Thanks for all the good comments! I have a couple more photos to post of todays work, but I don't have time at the moment.
     
  7. Rowdy

    Rowdy Well-Known Member

    Messages:
    676
    Joined:
    Jul 9, 2004
    Location:
    Jones Co, Texas
    For those that wanted to see some more photos, here is my messy flickr page. it would probably be easier to find your way around my using the sets of photos on the right hand side of the page.

    Rowdy's Flickr
     
  8. susieM

    susieM Well-Known Member

    Messages:
    4,117
    Joined:
    Apr 23, 2006
    Location:
    France
    Remember Ruth Stout, and mulch, mulch, mulch!
     
  9. Bruce in NE

    Bruce in NE Well-Known Member

    Messages:
    329
    Joined:
    Dec 11, 2002
    I usually plant about 100 canteloupe seedlings a year (Dr. Jaeger--the best tasting melon I've ever had). I fill one freezer up with melons to last til the next harvest season. Usually can get about 4-5 melons per plant. They do like composted manure and minerals.
     
  10. Rowdy

    Rowdy Well-Known Member

    Messages:
    676
    Joined:
    Jul 9, 2004
    Location:
    Jones Co, Texas
    Thanks for the info! I used two melons per plant in my figure to keep from being disappointed if things do not go well this first year. Last year (or I guess I should say "year before last" now that its 2007!) my tiny patch of about 15 plants did about the same, averaging 4 melons per plant. Some had a few more, some had a few less.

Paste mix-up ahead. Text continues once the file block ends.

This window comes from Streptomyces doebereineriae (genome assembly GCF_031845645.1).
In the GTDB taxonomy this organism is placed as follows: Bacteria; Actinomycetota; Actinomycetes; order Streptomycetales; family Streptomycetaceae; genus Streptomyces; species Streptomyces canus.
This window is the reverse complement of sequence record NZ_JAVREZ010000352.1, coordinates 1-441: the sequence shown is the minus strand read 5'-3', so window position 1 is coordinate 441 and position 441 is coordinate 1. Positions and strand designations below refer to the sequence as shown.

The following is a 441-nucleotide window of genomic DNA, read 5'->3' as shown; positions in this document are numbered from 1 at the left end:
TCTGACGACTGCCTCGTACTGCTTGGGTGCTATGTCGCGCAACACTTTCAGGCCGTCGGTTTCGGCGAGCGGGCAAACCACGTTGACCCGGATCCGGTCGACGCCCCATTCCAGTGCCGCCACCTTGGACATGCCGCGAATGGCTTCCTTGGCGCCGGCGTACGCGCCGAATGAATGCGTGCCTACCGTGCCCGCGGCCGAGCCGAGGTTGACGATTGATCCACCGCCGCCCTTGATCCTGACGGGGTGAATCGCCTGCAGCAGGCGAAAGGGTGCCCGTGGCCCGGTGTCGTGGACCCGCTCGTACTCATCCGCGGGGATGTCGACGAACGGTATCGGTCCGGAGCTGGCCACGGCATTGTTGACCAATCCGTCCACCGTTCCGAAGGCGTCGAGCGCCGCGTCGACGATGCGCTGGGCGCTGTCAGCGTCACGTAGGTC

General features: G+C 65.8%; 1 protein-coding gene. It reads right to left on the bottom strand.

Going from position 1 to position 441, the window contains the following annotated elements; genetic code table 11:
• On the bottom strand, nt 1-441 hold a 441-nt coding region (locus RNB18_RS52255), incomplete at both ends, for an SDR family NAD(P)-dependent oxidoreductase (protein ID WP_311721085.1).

11. Rowdy

    Rowdy Well-Known Member

    Messages:
    676
    Joined:
    Jul 9, 2004
    Location:
    Jones Co, Texas
    Well, haven't had much time lately, but did get a little more done the other day:

    When I started:
    [​IMG]


    After a little while playing with the landscape rake: (that 'bump' in front of the back tire is a tree or a log, not sure yet:
    (I'm not sure why the photo is showing up this way, it looks normal on flickr and my computer)
    [​IMG]


    And after a couple more hours:
    (that is the same log/tree from the above photo, just four feet more of it exposed:)
    [​IMG]


    Closer view:
    [​IMG]


    [​IMG]


    I still have to use the tractor to rake up a few branches, bits of wood, then I'll switch to the boxblade to finish leveling everything out. Then next month (when I get more money) I'll use the Middlebuster to scratch a ditch out for my irrigation pipe.

    I've considered putting in some annual rye grass until march, just to green things up a bit, and keep some of my sand from blowing away.

    Anyway, that is the update for now. For other photos of my place My flickr page
     
  12. Silvercreek Farmer

    Silvercreek Farmer Living the dream. Supporter

    Messages:
    2,198
    Joined:
    Oct 13, 2005
    Location:
    Morganton, NC
    Looks great Rowdy! I second the cover crop idea, can you get one one of the legumes to grow this time of year? If so your melons may appreciate the additional nitrogen.